Ironwood Presents Praliciguat Phase IIa Study Data Showing Positive Impact on Metabolic and Cardiovascular Clinical Endpoints at the American Diabetes Association's 78th Scientific Sessions | Financial Buzz

Ironwood Presents Praliciguat Phase IIa Study Data Showing Positive Impact on Metabolic and Cardiovascular Clinical Endpoints at the American Diabetes Associations 78th Scientific Sessions

Pharmaceuticals, Inc. (NASDAQ: IRWD), a commercial biotech company,
today presented additional data from an exploratory Phase IIa study of
praliciguat (IW-1973) in patients with type 2 diabetes and hypertension
during an oral session at the American Diabetes Association’s (ADA) 78th
Scientific Sessions in Orlando, Fla. Praliciguat is an oral, once-daily
soluble guanylate cyclase (sGC) stimulator that is currently being
studied in Phase II clinical trials in patients with diabetic
nephropathy and in patients with heart failure with preserved ejection
fraction (HFpEF).

Building on previously
announced top-line data from the Phase IIa randomized,
placebo-controlled, 14-day study, which showed that treatment with
praliciguat led to reductions in blood pressure, fasting plasma glucose,
cholesterol levels and triglycerides in patients on a stable regimen of
medicines to manage their disease, the newly reported findings also
suggested that praliciguat improved insulin sensitivity. Insulin
resistance is a hallmark of diabetes1 and often linked to
hypertension2. In addition, the data suggested that
praliciguat decreased levels of apolipoprotein B (ApoB), a key lipid
parameter that – when elevated – is associated with increased cardiac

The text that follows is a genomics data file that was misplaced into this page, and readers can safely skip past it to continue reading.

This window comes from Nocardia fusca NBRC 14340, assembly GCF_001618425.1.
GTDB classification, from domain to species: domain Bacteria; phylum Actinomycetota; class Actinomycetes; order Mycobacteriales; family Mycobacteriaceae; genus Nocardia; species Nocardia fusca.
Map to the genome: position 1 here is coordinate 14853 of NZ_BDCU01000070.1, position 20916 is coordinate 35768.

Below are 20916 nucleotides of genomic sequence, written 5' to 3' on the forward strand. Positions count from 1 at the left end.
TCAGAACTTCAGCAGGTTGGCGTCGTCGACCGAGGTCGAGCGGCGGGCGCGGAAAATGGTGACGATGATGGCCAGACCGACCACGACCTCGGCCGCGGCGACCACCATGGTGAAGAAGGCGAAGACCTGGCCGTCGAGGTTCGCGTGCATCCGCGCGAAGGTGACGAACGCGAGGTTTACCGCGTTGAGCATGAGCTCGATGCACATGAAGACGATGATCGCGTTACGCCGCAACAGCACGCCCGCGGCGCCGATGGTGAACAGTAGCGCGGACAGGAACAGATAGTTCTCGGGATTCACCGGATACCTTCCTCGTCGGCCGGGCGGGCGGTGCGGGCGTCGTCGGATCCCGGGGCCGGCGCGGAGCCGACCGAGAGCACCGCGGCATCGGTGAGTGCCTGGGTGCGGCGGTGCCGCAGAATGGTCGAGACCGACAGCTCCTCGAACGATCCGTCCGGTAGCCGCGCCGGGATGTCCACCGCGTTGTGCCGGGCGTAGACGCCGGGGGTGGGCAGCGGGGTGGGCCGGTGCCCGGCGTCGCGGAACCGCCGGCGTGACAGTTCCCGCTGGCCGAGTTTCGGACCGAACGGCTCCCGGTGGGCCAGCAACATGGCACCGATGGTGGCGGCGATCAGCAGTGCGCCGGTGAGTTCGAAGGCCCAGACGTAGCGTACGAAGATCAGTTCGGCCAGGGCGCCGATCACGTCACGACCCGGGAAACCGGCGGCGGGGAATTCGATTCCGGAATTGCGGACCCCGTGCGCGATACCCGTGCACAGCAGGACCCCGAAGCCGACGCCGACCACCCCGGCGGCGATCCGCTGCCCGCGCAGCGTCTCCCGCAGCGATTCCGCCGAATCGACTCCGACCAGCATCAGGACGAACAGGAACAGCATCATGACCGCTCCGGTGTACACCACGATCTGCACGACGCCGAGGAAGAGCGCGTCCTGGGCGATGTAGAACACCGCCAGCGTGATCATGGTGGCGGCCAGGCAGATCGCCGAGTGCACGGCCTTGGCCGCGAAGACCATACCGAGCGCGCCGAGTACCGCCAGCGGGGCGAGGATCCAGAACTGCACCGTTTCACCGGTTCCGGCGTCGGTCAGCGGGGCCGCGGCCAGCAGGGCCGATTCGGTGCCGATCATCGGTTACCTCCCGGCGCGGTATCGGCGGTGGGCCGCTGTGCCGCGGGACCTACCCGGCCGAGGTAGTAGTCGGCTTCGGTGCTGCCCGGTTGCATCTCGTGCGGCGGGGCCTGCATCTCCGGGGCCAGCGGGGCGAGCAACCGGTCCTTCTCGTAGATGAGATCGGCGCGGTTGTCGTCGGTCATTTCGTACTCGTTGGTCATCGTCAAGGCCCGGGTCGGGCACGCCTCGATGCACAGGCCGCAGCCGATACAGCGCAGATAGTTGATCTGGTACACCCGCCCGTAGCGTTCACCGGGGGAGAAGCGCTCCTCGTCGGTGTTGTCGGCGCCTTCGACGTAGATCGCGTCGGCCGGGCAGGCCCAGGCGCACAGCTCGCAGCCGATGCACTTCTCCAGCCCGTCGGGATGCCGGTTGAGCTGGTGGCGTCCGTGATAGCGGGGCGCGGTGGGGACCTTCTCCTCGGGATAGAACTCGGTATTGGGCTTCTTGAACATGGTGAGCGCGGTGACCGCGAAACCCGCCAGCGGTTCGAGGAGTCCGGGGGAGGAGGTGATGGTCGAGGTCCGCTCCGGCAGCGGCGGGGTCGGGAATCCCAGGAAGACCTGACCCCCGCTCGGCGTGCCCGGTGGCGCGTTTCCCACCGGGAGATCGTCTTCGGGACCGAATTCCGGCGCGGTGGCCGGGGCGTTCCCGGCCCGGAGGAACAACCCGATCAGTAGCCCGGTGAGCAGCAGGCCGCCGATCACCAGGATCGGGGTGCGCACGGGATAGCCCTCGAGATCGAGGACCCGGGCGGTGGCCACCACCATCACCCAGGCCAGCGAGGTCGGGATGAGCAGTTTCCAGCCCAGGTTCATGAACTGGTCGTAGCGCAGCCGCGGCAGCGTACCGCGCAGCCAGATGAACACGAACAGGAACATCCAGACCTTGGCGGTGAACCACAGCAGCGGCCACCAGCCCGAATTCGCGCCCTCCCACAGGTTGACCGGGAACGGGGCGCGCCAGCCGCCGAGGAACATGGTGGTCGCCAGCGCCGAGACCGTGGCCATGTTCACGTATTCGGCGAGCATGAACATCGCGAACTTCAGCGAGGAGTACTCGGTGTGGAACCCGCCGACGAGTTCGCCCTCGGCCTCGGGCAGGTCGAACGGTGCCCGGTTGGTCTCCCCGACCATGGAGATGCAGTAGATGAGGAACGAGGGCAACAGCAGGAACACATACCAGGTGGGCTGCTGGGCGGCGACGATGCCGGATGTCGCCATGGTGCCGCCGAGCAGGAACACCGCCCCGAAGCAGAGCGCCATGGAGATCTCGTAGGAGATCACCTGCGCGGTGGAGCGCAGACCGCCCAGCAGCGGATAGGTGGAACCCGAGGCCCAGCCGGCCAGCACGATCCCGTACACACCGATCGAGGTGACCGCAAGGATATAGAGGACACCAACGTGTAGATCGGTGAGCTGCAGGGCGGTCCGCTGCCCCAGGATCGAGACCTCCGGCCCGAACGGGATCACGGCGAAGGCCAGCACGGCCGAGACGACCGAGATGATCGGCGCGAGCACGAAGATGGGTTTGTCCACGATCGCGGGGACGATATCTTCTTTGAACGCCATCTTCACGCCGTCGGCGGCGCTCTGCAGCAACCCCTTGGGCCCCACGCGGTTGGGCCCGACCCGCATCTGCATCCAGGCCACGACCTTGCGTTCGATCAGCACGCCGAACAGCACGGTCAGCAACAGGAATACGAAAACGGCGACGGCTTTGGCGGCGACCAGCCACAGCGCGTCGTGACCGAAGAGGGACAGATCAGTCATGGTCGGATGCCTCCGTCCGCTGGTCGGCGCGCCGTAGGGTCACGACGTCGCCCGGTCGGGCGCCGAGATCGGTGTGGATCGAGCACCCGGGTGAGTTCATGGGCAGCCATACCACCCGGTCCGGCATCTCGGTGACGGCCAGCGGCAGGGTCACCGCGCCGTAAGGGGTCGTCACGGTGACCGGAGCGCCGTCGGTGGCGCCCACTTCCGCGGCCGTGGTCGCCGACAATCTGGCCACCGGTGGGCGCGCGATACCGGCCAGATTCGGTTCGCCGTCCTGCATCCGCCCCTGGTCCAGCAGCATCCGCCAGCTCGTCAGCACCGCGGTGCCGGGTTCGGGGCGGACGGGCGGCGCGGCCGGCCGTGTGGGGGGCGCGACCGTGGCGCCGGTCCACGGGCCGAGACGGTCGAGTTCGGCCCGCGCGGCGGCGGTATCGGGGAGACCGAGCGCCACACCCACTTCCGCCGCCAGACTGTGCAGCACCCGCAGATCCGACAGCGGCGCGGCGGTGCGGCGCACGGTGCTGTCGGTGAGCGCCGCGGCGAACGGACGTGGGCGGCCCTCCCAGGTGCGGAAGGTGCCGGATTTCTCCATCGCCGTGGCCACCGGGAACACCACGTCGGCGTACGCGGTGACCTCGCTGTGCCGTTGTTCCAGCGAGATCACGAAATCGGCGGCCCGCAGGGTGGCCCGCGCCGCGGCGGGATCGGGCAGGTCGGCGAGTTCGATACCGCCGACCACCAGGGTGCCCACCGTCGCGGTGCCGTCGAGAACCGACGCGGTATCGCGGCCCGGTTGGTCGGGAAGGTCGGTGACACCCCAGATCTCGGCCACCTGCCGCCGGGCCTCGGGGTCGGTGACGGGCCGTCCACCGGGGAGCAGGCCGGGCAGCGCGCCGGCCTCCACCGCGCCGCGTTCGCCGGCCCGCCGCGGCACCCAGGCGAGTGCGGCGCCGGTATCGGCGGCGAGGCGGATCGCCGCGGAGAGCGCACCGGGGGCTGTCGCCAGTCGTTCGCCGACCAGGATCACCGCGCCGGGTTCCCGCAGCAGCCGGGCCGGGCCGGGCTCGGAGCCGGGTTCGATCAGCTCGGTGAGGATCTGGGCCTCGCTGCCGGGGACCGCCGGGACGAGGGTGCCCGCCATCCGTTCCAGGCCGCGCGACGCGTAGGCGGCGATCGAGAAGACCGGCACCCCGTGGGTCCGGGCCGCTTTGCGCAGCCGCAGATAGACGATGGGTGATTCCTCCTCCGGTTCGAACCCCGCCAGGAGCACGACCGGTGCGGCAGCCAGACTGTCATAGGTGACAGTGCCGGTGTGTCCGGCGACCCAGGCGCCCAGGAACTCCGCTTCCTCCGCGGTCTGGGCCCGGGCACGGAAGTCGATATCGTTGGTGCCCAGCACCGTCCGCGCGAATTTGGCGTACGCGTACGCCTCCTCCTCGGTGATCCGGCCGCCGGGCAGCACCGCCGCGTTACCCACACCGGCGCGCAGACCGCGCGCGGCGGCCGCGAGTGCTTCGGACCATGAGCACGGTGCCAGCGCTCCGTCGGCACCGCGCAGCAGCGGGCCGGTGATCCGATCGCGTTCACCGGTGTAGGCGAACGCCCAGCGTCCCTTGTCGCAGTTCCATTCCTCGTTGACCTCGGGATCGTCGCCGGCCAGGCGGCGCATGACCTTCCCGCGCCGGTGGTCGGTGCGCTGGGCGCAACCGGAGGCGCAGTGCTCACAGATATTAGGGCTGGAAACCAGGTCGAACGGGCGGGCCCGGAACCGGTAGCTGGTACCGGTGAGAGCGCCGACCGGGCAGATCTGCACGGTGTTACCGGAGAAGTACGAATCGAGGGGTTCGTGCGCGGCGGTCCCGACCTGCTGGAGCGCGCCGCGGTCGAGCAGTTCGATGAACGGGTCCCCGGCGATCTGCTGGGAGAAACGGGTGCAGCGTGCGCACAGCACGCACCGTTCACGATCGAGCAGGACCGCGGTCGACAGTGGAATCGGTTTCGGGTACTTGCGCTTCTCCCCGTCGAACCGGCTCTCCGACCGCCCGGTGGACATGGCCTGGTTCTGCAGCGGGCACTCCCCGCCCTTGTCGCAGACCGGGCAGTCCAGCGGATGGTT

events3. The effect of praliciguat on ApoB in this Phase IIa
study was shown within the context of broader lipid effects, including a
reduction in total cholesterol and low-density lipoprotein (LDL)
cholesterol, the component of total cholesterol associated with
long-term cardiovascular risk.

“In this study, praliciguat demonstrated a positive impact across
critical biomarkers of metabolic and cardiovascular disease – including
blood pressure, lipids, and glucose – providing a strong rationale for
praliciguat as a potential treatment for diabetic nephropathy and for
HFpEF,” said Christopher Wright, M.D., Ph.D., senior vice president,
global development and chief development officer at Ironwood. “We’re
advancing our Phase II programs for these diseases, which both impact
millions of patients worldwide, have limited treatment options and are
associated with serious long-term consequences including organ failure
and death.”

The newly disclosed data presented at the ADA Scientific Sessions were
as follows: